Despite the controversy of housing it in NIH, HHS Secretary Xavier Becerra on Wednesday afternoon formally announced the establishment of the Advanced Research Project Agency for Health (ARPA-H) as an independent entity within the NIH, as HHS had previously stipulated that “NIH may not subject ARPA-H to NIH policies.”

Becerra also announced the appointment of ARPA-H’s inaugural employee, Adam Russell, who will serve as acting deputy director.

ProFound Therapeutics founding team

Flag­ship's lat­est biotech could turn some of the thou­sands of new pro­teins it dis­cov­ered in­to ther­a­pies — and it has $75M to start

Flagship Pioneering, the incubator of Moderna and dozens of other biotechs, says it has landed upon tens of thousands of previously undiscovered human proteins. The VC shop wants to potentially turn them into therapeutics.

Like other drug developers that have turned proteins into therapeutics (think insulin for diabetes), Flagship’s latest creation, ProFound Therapeutics, wants to tap into this new trove of proteins as part of its mission to treat indications ranging from rare diseases to cancer to immunological diseases.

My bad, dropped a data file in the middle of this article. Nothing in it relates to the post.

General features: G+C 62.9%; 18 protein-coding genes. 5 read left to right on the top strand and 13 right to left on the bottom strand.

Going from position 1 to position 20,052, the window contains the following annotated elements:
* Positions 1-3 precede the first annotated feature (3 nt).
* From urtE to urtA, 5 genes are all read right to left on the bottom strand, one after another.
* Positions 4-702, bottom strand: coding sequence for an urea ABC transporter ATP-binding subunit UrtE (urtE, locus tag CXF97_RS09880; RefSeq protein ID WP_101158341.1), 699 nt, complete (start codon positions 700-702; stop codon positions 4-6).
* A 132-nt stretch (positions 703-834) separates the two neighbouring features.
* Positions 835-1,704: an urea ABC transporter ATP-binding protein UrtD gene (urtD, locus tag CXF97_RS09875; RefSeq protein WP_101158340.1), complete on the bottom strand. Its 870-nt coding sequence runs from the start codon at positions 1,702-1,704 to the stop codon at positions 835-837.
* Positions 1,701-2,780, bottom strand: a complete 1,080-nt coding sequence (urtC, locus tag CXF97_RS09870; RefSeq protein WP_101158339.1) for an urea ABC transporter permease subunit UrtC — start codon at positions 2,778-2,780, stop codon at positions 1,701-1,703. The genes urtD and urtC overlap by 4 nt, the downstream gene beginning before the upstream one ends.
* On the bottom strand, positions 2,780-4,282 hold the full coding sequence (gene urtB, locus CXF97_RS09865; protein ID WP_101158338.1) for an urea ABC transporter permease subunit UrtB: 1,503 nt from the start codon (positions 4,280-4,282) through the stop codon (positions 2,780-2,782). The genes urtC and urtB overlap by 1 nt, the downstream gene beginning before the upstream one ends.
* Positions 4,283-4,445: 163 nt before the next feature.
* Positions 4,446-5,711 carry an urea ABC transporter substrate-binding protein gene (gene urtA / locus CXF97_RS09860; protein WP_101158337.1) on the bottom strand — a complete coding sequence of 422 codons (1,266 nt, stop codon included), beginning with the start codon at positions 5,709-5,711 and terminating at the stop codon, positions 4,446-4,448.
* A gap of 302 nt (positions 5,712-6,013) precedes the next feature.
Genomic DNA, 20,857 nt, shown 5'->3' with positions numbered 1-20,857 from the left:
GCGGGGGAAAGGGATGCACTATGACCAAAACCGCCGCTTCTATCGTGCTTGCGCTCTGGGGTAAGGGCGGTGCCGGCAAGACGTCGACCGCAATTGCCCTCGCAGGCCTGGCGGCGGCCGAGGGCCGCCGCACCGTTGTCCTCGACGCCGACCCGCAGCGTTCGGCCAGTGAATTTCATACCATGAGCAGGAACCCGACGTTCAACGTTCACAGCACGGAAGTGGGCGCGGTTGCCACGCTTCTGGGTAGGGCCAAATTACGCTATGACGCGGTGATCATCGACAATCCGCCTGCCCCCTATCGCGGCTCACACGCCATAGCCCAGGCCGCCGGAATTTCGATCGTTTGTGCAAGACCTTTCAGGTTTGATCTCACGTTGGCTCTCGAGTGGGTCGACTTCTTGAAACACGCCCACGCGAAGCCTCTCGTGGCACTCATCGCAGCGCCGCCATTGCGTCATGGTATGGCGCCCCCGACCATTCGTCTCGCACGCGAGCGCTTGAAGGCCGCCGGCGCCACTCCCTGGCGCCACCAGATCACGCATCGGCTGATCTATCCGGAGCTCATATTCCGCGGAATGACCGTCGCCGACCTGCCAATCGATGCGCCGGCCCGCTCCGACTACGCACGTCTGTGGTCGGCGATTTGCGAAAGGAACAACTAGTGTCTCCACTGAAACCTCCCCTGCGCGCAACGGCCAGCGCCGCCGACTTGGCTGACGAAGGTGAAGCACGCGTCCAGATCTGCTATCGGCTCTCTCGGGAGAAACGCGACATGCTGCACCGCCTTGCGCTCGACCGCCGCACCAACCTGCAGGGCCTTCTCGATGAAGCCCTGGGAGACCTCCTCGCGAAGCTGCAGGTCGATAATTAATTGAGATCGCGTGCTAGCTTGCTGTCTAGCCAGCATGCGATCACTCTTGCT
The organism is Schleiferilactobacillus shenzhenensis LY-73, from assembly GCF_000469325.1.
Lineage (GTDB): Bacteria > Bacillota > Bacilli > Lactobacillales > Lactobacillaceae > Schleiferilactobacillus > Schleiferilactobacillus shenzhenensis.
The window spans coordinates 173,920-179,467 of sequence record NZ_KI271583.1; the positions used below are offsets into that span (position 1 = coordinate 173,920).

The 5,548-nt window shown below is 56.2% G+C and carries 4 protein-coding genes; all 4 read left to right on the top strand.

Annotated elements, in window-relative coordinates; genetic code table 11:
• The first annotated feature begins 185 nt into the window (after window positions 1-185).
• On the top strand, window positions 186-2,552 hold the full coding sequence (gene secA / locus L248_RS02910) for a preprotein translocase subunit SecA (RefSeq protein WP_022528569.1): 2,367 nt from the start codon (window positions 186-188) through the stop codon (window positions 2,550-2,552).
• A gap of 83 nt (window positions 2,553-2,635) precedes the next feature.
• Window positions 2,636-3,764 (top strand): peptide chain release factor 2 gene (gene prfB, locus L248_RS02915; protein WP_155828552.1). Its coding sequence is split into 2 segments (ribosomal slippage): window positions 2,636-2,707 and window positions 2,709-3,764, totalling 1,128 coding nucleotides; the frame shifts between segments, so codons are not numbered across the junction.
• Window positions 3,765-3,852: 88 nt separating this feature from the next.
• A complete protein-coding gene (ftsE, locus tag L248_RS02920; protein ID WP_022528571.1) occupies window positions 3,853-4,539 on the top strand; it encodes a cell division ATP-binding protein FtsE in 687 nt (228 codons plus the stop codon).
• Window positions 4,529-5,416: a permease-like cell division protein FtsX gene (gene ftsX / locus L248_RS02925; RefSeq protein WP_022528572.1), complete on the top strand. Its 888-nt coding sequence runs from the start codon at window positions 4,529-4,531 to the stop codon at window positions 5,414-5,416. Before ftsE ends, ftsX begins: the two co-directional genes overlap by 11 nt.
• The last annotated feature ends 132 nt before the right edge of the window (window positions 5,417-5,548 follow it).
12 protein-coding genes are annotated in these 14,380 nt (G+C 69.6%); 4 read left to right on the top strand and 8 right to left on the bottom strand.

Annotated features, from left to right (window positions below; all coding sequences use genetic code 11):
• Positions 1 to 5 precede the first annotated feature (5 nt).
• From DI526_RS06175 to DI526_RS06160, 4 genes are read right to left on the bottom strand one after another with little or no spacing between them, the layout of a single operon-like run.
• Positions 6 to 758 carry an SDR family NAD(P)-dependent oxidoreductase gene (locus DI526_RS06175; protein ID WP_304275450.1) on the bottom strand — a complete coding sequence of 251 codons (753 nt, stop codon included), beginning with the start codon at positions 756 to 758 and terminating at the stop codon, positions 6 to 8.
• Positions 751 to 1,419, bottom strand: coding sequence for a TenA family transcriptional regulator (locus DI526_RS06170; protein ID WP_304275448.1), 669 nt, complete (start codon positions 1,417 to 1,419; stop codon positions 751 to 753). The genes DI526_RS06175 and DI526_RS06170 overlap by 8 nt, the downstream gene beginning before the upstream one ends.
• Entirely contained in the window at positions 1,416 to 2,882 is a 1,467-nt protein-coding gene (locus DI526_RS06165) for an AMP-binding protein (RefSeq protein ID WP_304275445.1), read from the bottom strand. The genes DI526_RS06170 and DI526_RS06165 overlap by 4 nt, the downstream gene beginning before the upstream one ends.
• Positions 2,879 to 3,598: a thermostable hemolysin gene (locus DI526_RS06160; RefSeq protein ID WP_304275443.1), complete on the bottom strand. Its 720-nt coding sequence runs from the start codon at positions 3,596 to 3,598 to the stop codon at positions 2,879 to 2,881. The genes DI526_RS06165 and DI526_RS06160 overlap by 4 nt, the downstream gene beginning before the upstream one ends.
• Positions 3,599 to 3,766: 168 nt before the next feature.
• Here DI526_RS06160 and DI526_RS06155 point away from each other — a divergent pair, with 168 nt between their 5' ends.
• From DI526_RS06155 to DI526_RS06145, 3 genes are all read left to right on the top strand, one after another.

Richard Silverman, Akava Therapeutics founder and Northwestern professor

This time around, Lyri­ca's in­ven­tor is de­vel­op­ing his North­west­ern dis­cov­er­ies at his own biotech

Richard Silverman was left in the dark for the last five years of clinical development of the drug he discovered. The Northwestern University professor found out about the first approval of Lyrica, in the last few days of 2004, like most other people: in the newspaper.

What became one of Pfizer’s top-selling meds, at $5 billion in 2017 global sales before losing patent protection in 2019, started slipping out of his hands when Northwestern licensed it out to Parke-Davis, one of two biotechs that showed interest in developing the drug in the pre-email days, when the university’s two-person tech transfer team had to ship out letters to garner industry appetite.

Endpoints News